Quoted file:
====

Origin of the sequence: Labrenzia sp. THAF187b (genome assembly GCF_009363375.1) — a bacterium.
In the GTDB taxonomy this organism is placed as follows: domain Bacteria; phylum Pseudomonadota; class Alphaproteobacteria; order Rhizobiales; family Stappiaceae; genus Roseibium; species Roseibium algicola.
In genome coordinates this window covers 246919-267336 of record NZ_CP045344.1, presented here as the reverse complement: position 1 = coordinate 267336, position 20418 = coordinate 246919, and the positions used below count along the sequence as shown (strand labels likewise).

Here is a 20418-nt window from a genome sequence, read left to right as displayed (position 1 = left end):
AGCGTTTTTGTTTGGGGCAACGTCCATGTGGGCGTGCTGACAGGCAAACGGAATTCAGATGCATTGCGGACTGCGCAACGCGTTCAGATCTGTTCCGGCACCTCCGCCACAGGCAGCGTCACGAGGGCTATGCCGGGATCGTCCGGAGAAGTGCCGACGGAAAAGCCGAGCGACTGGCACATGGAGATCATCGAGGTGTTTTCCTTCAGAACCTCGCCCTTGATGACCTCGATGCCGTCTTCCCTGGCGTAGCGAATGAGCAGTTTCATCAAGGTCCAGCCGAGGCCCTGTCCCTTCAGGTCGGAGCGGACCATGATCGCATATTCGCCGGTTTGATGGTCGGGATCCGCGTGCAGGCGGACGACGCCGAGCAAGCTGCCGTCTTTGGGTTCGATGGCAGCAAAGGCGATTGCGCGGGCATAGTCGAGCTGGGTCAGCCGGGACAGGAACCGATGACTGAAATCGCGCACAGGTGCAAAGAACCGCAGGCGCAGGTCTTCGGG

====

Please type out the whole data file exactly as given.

Origin of the sequence: Labrenzia sp. THAF187b (genome assembly GCF_009363375.1) — a bacterium.
In the GTDB taxonomy this organism is placed as follows: domain Bacteria; phylum Pseudomonadota; class Alphaproteobacteria; order Rhizobiales; family Stappiaceae; genus Roseibium; species Roseibium algicola.
In genome coordinates this window covers 246919-267336 of record NZ_CP045344.1, presented here as the reverse complement: position 1 = coordinate 267336, position 20418 = coordinate 246919, and the positions used below count along the sequence as shown (strand labels likewise).

Here is a 20418-nt window from a genome sequence, read left to right as displayed (position 1 = left end):
AGCGTTTTTGTTTGGGGCAACGTCCATGTGGGCGTGCTGACAGGCAAACGGAATTCAGATGCATTGCGGACTGCGCAACGCGTTCAGATCTGTTCCGGCACCTCCGCCACAGGCAGCGTCACGAGGGCTATGCCGGGATCGTCCGGAGAAGTGCCGACGGAAAAGCCGAGCGACTGGCACATGGAGATCATCGAGGTGTTTTCCTTCAGAACCTCGCCCTTGATGACCTCGATGCCGTCTTCCCTGGCGTAGCGAATGAGCAGTTTCATCAAGGTCCAGCCGAGGCCCTGTCCCTTCAGGTCGGAGCGGACCATGATCGCATATTCGCCGGTTTGATGGTCGGGATCCGCGTGCAGGCGGACGACGCCGAGCAAGCTGCCGTCTTTGGGTTCGATGGCAGCAAAGGCGATTGCGCGGGCATAGTCGAGCTGGGTCAGCCGGGACAGGAACCGATGACTGAAATCGCGCACAGGTGCAAAGAACCGCAGGCGCAGGTCTTCGGG